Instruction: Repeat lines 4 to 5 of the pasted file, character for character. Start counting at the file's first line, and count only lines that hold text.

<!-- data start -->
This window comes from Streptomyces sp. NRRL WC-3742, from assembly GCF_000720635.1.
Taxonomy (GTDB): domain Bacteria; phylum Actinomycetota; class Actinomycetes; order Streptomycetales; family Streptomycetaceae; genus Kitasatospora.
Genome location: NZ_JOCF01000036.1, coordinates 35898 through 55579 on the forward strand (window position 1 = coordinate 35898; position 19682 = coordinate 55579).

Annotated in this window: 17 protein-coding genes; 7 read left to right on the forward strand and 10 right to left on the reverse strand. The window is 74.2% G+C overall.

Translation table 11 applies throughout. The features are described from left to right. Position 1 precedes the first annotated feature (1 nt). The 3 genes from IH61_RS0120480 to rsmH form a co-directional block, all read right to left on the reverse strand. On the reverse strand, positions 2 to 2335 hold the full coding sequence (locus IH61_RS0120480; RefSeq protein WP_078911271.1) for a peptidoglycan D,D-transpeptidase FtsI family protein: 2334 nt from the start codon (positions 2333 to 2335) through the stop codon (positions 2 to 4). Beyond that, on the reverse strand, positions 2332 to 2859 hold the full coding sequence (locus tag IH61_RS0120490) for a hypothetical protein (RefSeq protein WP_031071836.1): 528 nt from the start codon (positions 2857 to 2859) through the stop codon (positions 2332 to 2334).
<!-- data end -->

Annotated in this window: 17 protein-coding genes; 7 read left to right on the forward strand and 10 right to left on the reverse strand. The window is 74.2% G+C overall.

Translation table 11 applies throughout. The features are described from left to right. Position 1 precedes the first annotated feature (1 nt). The 3 genes from IH61_RS0120480 to rsmH form a co-directional block, all read right to left on the reverse strand. On the reverse strand, positions 2 to 2335 hold the full coding sequence (locus IH61_RS0120480; RefSeq protein WP_078911271.1) for a peptidoglycan D,D-transpeptidase FtsI family protein: 2334 nt from the start codon (positions 2333 to 2335) through the stop codon (positions 2 to 4). Beyond that, on the reverse strand, positions 2332 to 2859 hold the full coding sequence (locus tag IH61_RS0120490) for a hypothetical protein (RefSeq protein WP_031071836.1): 528 nt from the start codon (positions 2857 to 2859) through the stop codon (positions 2332 to 2334).